[0184] If in Act 184, it is determined that the previously retrieved value for this parameter is not aggregable, then in Act 188, the previously retrieved value is replaced or overridden with the just-retrieved value. Thus, the value defined for this parameter by the current CPS overrides the value previously assigned this parameter from another CPS.

[0185] For example, if the current CPS is set 077, and the current parameter is the parameter CALL_CONTROL_PROTOCOL (entry 245), then this parameter would be set equal to “H.323” because the value “SIP” previously assigned to this parameter is defined by CPS 167 as non-final and non-aggregable. Thus, the value “H.323” defined by set 077 of level 1 (e.g., network user level) overrides the value “SIP” defined by set 167 of level 4 (e.g., enterprise level).

[0186] Returning to Act 178, if it is determined in Act 178 that a value has not been previously retrieved for this parameter, then in Act 183, the value defined for this parameter may be retrieved from this CPS.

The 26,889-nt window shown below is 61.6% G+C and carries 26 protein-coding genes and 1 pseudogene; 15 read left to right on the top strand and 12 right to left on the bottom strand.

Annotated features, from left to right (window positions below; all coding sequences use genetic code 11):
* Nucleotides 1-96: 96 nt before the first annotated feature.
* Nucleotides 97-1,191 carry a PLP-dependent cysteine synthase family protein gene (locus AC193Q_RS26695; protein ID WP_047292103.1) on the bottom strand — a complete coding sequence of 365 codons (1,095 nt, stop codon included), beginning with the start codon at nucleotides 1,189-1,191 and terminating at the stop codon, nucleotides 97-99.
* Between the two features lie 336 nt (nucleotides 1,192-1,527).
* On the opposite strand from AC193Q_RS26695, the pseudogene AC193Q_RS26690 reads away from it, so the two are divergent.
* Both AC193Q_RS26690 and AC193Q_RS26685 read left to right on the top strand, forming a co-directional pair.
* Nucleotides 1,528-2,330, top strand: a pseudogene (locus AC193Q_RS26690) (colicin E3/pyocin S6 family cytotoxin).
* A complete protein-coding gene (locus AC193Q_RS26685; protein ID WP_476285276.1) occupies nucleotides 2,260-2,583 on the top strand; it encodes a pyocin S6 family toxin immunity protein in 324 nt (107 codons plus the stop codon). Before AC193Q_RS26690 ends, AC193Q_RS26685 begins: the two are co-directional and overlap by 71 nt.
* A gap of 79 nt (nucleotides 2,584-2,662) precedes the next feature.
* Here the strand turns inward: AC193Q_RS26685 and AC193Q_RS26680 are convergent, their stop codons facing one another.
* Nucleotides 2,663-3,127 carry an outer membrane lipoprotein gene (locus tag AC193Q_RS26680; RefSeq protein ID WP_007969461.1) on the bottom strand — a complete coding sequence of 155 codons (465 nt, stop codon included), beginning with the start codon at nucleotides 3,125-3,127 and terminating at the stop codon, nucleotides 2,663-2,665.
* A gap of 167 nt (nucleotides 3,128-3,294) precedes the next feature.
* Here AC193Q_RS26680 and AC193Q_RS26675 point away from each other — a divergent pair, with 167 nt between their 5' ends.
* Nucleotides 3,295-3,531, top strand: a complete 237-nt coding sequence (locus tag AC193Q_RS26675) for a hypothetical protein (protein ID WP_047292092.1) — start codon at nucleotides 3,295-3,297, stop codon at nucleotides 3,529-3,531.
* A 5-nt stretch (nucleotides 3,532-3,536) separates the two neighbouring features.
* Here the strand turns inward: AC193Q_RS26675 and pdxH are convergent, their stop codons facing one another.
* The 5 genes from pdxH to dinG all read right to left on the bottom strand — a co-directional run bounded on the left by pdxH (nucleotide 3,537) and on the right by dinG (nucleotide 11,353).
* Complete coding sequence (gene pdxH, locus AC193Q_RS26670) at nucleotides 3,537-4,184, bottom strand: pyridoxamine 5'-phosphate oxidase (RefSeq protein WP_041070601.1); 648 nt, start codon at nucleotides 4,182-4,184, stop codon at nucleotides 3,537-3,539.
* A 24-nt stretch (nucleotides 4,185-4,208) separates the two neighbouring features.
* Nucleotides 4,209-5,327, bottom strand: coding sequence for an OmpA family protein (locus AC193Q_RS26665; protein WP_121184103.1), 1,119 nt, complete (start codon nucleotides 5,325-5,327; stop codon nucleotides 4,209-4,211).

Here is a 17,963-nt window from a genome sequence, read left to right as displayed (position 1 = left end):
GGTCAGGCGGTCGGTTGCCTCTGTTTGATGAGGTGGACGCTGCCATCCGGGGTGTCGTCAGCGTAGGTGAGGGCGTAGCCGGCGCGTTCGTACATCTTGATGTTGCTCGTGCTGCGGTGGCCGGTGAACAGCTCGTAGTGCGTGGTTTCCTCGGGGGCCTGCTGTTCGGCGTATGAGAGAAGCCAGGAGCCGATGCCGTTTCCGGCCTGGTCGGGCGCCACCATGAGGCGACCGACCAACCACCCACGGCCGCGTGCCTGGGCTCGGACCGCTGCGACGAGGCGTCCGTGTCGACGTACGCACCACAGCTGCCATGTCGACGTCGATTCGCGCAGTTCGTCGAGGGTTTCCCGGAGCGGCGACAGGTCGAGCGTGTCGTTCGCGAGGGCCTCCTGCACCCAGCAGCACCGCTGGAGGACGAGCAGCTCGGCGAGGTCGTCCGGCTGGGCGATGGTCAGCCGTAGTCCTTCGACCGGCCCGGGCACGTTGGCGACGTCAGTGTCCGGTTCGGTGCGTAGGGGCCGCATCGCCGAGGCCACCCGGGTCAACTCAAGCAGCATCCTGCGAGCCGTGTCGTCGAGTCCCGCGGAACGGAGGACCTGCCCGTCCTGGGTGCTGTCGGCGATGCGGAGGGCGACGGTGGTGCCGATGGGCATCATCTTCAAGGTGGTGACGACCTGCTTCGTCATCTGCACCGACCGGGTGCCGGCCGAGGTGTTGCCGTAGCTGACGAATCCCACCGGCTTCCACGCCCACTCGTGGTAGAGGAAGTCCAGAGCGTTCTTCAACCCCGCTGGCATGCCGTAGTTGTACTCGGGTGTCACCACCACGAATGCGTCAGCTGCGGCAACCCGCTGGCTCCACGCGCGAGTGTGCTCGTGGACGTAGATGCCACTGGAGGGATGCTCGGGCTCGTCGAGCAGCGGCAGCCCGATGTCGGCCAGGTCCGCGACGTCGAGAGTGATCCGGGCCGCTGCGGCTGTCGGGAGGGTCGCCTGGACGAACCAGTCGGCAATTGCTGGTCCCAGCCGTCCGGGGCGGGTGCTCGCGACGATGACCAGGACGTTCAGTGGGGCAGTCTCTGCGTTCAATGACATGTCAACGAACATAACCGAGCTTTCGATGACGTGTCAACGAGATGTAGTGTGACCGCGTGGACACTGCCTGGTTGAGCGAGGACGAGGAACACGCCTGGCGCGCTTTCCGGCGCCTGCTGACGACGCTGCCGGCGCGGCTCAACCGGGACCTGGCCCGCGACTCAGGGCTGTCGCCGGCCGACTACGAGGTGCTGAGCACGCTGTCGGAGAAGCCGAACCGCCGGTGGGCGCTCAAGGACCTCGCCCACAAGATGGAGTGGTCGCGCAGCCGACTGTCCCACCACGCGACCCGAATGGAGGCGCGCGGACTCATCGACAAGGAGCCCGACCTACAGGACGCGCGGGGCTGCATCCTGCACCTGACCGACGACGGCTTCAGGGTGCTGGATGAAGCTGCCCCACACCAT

[0187] For example, if the current CPS is set 167 and the current parameter is the parameter FEATURE_APPS (entry 235), then the value “S.exe” may be retrieved and assigned as the value for this parameter.

[0188] After Act 183, 186 or 188 is performed, then, in Act 190, it may be determined whether this CPS defines the value for this parameter as being a final value for this parameter, for example, by accessing field 242 of an entry 231 of table 230.